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Chapter 21. Getting the Picture: Scanner... > Transferring from an Analog Video Ca...

Transferring from an Analog Video Camera to the PC

If you have an older-style analog video camera, you're not out of luck. There are a variety of ways to get your movies from an analog camera into your PC. An inexpensive—though limited—solution is the $70 Studio Online from Pinnacle Systems. It comes with a special cable that connects your camcorder's audio and video jacks to your PC's USB port. You don't need a FireWire card or any other hardware. The package also includes a simple but relatively powerful program that can capture, edit, and output videos. The program can output to three different file formats: AVI, Real, and MPEG. (Real and MPEG files are popular for use on the Web.)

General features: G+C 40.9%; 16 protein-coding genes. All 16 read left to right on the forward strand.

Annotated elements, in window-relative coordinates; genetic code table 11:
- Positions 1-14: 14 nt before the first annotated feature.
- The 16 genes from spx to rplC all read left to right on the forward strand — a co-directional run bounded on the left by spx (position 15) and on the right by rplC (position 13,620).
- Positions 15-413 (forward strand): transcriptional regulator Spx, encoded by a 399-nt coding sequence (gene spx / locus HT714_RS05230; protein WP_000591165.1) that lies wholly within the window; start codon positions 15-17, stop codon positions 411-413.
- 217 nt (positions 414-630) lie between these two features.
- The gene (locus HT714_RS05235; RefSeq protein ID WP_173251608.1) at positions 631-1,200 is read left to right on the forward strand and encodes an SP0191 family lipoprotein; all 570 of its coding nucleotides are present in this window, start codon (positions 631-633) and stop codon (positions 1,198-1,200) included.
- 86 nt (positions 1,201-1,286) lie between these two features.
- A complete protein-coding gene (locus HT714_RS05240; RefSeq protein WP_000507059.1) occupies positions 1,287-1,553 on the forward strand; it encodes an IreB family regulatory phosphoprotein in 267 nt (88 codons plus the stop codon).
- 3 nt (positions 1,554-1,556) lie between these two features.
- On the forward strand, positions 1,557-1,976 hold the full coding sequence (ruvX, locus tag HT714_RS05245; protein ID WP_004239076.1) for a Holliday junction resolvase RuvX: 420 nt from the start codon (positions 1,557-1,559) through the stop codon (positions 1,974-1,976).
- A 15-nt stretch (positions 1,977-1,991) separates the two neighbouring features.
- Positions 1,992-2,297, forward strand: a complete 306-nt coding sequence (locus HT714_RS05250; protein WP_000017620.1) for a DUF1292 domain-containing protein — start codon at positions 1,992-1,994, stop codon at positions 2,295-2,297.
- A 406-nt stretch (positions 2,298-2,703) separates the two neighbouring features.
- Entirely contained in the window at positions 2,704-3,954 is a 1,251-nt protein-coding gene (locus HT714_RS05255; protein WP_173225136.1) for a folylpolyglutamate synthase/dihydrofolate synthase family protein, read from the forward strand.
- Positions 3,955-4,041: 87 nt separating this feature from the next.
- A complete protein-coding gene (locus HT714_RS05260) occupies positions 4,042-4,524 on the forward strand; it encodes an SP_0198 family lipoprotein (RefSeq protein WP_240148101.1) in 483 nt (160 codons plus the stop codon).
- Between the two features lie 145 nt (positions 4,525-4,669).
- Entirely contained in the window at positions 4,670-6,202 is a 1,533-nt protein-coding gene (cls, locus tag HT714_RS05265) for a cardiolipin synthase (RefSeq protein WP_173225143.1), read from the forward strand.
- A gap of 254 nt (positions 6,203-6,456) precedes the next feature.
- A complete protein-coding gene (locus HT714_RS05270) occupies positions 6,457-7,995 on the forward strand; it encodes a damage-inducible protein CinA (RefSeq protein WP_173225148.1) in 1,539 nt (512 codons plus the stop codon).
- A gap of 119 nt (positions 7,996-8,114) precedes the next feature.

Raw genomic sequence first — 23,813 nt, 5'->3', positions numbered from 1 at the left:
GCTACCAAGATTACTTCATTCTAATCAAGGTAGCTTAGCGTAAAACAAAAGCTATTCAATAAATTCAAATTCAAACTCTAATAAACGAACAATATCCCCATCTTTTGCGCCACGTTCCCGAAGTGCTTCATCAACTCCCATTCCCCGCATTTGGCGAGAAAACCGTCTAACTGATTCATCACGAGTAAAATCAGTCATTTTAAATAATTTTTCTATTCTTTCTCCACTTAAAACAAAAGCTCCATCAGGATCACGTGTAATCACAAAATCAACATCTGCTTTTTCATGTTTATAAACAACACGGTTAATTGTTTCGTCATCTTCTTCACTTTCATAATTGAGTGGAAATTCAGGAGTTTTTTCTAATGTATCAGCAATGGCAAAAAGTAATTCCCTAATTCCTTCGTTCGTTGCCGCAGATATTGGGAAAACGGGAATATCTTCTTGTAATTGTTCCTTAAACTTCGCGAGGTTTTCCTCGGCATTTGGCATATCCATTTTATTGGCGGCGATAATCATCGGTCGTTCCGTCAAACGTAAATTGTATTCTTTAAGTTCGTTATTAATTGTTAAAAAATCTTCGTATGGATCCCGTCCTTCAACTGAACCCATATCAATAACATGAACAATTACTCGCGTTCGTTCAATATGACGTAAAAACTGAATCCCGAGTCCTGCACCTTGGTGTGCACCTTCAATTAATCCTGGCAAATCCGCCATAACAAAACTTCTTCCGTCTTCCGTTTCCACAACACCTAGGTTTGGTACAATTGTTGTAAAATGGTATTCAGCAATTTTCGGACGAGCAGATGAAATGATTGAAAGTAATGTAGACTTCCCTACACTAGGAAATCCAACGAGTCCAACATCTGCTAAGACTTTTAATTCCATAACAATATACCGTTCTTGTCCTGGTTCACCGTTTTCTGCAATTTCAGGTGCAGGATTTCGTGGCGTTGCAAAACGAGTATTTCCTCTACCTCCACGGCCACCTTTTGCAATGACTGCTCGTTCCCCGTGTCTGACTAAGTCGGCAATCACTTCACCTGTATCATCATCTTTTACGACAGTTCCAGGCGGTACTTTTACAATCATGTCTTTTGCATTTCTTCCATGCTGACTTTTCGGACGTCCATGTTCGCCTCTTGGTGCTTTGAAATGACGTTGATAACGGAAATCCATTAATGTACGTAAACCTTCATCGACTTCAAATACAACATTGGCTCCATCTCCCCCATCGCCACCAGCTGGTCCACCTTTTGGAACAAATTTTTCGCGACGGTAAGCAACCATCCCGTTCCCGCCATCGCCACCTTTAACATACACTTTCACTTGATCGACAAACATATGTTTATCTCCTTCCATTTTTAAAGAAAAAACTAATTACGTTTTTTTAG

Like all video-editing programs, the software lets you select clips from the tape and edit them together. You can put in titles, transitions, special effects, and music or voice narration in addition to the audio that's already on the tape. The only problem is that to get data through the USB port fast enough, you must compress it. And that means the image loses resolution and can look choppy. That's still OK if you plan to view your movie in a little window on your monitor, upload it to the Web, or send it by email, since you'll wind up compressing it anyway. You might, however, be disappointed if you view your production in full-screen mode or on a standard TV. Still, this is a pretty good way to get started with video editing at a very reasonable cost.


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